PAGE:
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Cuisine Molecular, Plus Ovaries

I have been eating exceptionally well in Hong Kong. Access to the Hong Kong Club is access to excellent F&B of high quality and I have visited a number of times, not least of which was a dinner in the Jackson Room the other evening that was very jolly.

It seems ages ago - but in reality is but a few days - that I went with a client to Bo Innovation. I haven't been here since they relocated from next to the Foreign Correspondents' Club and it now occupies a much bigger venue just off Johnston Road near The Pawn. They maxed out at two Michelin stars and, with the latest round of rating, were docked to one, so perhaps the talk of the town is true: that they can produce superb food one visit, but let you down the next.

I met a client there who had kindly brought along a couple of bottles of red for me to choose between and such is the hoo-ha surrounding Chateau Lafite at present that I nearly selected the bottle of 1997 that was sitting on the bar. Sense prevailed, however, and I elected its neighbour. Thank goodness I did. To miss out on Aldo Conterno's 2000 Gran Bussia Riserva Barolo would have been a tragedy. It was quite superb.

The food here is proper molecular weirdness, but wow were they were on form the other evening. We sat at the kitchen table and had the tasting menu, a list of 17 or 18 dishes that stalked among my taste buds and provided a gustatory experience so far from the norm as to offer a quite alien, yet profound, oddness.

First up was a dish called Dead Garden. From what looks like a bowl of bare soil emerges withered-looking tiny mushrooms. Break through that earth's crust and beneath was a bright green puree. Stunning to look at, it was perhaps the least successful dish, taste-wise. But from there things became increasingly electric. If you haven't been here, go. The wine list is very good. The food can be inspirational.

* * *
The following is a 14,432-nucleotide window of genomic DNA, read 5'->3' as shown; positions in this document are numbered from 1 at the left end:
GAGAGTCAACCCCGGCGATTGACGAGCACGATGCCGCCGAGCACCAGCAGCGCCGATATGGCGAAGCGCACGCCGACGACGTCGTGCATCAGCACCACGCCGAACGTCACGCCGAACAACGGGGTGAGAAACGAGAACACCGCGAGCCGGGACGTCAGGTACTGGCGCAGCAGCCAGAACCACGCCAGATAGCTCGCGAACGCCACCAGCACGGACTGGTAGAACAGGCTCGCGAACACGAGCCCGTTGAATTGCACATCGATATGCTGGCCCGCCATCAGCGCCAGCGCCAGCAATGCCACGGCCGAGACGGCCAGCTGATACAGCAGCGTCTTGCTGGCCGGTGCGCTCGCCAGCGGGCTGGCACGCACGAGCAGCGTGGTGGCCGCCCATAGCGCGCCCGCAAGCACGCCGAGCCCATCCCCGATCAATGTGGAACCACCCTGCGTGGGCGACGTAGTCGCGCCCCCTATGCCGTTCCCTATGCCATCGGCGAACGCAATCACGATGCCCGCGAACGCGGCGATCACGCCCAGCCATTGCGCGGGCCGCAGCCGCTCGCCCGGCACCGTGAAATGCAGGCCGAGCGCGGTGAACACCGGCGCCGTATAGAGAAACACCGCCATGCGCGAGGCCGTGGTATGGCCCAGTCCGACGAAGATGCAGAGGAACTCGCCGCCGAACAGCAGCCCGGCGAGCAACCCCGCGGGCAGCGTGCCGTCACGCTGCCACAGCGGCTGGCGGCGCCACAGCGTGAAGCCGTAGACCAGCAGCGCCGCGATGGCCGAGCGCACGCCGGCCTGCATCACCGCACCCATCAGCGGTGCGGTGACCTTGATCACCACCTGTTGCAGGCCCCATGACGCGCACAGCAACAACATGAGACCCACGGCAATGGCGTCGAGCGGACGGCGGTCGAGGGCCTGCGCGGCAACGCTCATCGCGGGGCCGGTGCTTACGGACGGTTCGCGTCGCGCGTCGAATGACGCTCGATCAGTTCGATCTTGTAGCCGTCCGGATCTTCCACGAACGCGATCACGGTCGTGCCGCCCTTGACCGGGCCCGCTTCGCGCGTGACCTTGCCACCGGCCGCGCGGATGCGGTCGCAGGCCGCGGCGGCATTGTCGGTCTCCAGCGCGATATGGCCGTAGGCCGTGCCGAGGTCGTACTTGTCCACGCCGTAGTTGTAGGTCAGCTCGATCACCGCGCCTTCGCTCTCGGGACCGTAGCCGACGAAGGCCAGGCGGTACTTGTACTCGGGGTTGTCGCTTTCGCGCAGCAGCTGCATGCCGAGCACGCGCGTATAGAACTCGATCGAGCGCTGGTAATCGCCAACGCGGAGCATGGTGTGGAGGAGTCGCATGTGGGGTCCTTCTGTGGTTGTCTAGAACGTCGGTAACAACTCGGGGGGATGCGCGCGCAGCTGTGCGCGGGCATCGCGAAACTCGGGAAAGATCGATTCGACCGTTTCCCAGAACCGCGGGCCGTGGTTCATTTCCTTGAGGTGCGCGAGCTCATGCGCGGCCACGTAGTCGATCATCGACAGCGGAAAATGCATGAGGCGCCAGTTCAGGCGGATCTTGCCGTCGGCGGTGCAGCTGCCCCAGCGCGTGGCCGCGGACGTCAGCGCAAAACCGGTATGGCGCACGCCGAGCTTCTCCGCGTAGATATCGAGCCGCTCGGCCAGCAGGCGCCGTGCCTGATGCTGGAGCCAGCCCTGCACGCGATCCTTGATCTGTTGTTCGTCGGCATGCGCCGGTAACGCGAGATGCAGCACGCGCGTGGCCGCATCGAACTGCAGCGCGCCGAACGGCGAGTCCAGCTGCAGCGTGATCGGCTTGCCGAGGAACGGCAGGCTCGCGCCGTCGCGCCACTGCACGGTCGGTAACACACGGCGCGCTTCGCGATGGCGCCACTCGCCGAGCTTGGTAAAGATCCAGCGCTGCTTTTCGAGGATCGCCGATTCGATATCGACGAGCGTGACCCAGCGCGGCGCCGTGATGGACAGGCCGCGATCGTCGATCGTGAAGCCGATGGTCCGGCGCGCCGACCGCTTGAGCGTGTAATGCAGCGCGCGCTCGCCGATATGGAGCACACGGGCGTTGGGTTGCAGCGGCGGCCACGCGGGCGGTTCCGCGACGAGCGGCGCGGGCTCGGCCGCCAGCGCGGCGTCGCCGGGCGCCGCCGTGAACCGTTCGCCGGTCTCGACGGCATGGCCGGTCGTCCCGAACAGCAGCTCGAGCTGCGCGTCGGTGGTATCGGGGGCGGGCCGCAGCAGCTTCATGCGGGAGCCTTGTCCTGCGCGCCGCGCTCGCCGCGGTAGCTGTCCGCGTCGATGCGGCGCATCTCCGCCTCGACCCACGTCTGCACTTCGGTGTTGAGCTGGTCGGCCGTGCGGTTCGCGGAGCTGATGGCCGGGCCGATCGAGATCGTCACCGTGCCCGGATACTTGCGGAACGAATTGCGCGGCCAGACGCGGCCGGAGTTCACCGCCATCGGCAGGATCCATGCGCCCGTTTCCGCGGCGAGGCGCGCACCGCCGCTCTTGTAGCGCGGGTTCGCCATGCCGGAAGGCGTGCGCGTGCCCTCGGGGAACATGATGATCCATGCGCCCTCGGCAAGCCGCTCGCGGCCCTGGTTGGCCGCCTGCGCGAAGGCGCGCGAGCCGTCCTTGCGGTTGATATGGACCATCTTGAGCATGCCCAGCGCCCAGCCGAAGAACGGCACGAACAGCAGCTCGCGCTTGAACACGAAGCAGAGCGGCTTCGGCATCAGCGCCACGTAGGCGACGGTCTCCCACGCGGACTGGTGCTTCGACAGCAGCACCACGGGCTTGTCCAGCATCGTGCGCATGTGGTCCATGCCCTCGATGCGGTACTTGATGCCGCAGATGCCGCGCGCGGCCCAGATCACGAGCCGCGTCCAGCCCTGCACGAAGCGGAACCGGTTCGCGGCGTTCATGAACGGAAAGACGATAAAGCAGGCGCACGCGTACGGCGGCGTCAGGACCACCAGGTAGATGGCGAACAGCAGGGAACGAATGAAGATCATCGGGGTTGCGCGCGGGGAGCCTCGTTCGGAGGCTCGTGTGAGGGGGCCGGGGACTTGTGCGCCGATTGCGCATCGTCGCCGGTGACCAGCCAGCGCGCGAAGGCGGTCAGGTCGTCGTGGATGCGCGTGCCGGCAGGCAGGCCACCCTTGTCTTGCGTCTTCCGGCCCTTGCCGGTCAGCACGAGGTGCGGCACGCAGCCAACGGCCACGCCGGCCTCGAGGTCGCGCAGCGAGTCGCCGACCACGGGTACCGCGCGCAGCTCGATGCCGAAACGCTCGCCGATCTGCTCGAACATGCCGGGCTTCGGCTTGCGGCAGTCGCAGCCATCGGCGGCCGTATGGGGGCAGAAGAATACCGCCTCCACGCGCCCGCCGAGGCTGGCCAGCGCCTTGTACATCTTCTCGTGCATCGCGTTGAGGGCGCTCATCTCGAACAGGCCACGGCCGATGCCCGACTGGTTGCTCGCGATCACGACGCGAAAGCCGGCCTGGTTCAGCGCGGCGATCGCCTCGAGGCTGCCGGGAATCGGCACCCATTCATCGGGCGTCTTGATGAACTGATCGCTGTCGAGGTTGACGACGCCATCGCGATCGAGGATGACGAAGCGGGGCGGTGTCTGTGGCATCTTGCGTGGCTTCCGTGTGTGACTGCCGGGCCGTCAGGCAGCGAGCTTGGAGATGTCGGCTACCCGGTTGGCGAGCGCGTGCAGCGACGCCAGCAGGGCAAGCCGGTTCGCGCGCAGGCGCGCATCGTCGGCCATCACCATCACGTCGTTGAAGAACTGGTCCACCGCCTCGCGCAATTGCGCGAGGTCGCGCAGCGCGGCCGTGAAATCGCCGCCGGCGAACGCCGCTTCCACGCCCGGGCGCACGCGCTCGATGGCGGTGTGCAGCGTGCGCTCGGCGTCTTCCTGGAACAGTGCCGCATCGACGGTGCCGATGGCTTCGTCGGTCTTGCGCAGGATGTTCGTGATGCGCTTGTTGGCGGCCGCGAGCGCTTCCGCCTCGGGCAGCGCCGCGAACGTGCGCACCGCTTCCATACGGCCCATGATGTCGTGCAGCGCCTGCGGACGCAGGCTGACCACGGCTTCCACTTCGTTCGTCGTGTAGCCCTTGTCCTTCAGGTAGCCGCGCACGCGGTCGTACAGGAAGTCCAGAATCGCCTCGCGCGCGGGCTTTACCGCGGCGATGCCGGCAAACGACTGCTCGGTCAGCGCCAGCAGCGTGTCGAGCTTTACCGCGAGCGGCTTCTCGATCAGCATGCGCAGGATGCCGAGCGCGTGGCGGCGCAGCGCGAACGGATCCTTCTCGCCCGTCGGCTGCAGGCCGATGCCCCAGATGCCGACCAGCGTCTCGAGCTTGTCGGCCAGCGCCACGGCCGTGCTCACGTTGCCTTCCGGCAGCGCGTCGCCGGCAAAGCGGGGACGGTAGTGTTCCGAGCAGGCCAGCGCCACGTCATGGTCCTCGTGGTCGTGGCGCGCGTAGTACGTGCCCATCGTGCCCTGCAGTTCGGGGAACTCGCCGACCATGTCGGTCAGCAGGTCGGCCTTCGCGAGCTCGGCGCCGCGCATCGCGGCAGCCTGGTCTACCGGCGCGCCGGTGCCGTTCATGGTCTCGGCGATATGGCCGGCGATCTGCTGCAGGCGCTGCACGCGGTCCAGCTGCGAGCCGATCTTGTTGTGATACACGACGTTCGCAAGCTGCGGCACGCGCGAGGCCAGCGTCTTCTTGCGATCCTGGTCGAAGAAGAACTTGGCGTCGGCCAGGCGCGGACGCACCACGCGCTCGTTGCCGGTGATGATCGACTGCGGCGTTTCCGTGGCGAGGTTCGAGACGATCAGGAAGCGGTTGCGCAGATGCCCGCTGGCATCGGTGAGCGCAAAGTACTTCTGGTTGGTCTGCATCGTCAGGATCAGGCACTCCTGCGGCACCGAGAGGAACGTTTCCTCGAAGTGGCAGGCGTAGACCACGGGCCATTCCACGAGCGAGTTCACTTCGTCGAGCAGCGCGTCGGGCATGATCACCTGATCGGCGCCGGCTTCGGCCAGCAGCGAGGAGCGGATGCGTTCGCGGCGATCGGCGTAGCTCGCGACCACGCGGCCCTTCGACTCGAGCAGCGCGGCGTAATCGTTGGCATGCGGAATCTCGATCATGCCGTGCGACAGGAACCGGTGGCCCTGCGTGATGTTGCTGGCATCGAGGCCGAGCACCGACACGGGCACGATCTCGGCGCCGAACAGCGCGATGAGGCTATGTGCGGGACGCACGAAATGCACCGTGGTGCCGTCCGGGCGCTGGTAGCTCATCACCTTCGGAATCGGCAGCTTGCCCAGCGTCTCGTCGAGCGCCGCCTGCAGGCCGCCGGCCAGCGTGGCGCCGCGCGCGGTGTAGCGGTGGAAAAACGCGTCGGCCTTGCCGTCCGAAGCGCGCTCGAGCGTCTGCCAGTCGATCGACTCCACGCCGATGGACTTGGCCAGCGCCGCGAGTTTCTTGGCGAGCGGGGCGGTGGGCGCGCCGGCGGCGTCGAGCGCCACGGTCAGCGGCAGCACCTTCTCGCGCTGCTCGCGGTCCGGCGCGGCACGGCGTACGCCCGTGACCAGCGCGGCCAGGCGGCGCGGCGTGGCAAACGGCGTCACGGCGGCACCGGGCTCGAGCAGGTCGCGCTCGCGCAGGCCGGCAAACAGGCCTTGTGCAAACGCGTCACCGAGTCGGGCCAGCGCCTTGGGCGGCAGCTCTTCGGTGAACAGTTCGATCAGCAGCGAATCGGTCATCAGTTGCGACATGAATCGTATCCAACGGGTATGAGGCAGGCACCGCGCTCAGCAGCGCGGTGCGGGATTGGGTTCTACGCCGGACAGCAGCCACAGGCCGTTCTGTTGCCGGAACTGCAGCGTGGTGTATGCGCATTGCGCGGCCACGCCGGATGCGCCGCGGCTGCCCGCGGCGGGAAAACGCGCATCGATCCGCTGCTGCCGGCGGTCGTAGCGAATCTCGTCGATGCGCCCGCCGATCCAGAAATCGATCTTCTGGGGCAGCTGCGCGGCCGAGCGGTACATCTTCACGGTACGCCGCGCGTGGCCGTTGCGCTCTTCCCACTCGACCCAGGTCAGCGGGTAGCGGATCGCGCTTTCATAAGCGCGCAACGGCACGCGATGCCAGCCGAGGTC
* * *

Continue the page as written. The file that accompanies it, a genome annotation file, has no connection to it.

A lunch at Nadaman, the Japanese restaurant in the Island Shangri-La, proved delicious and excellent value. The tepenyaki was light and perfectly cooked and presented.

A grand dinner at Amuse Bouche in Wan Chai was very grand indeed. The first time I have eaten a deep fried egg! Wine was excellent and included a very classically claretty bottle of 1998 Branaire Ducru.

Lunch at Cepage was very welcome, as I have been hearing that this is the best eatery in the portfolio of the Singaporean Les Amis group. Starter was stuffed tortelloni with a veal jus and I had line-caught (and brilliantly cooked) snapper as a main. Perfectly kept and ripe cheeses followed and we drank a bottle of 2004 Gigondas Hominis Fides of Chateau Saint Cosme, proving that the coolness of that harvest produced stunningly burgundian, unusually elegant Grenache.

And I have just been out for Saturday lunch to a little Japanese restaurant in Jardine's Bazaar: a place called Ko Shu. Delightfully fresh sushi, yakatori, tempura and, irresistable, Arctic crab ovaries. Misunderstanding, we thought the small bowl of orange goop was a sauce with which to eat the crustaceans' reproductive organs, but said goop turned out to be the organs themselves. Very good too: a touch slimy and wonderfully salty.

So, feeling rather replete again. My last meal having been Japanese, however, I am hopeful that I will be hungry again my suppertime!
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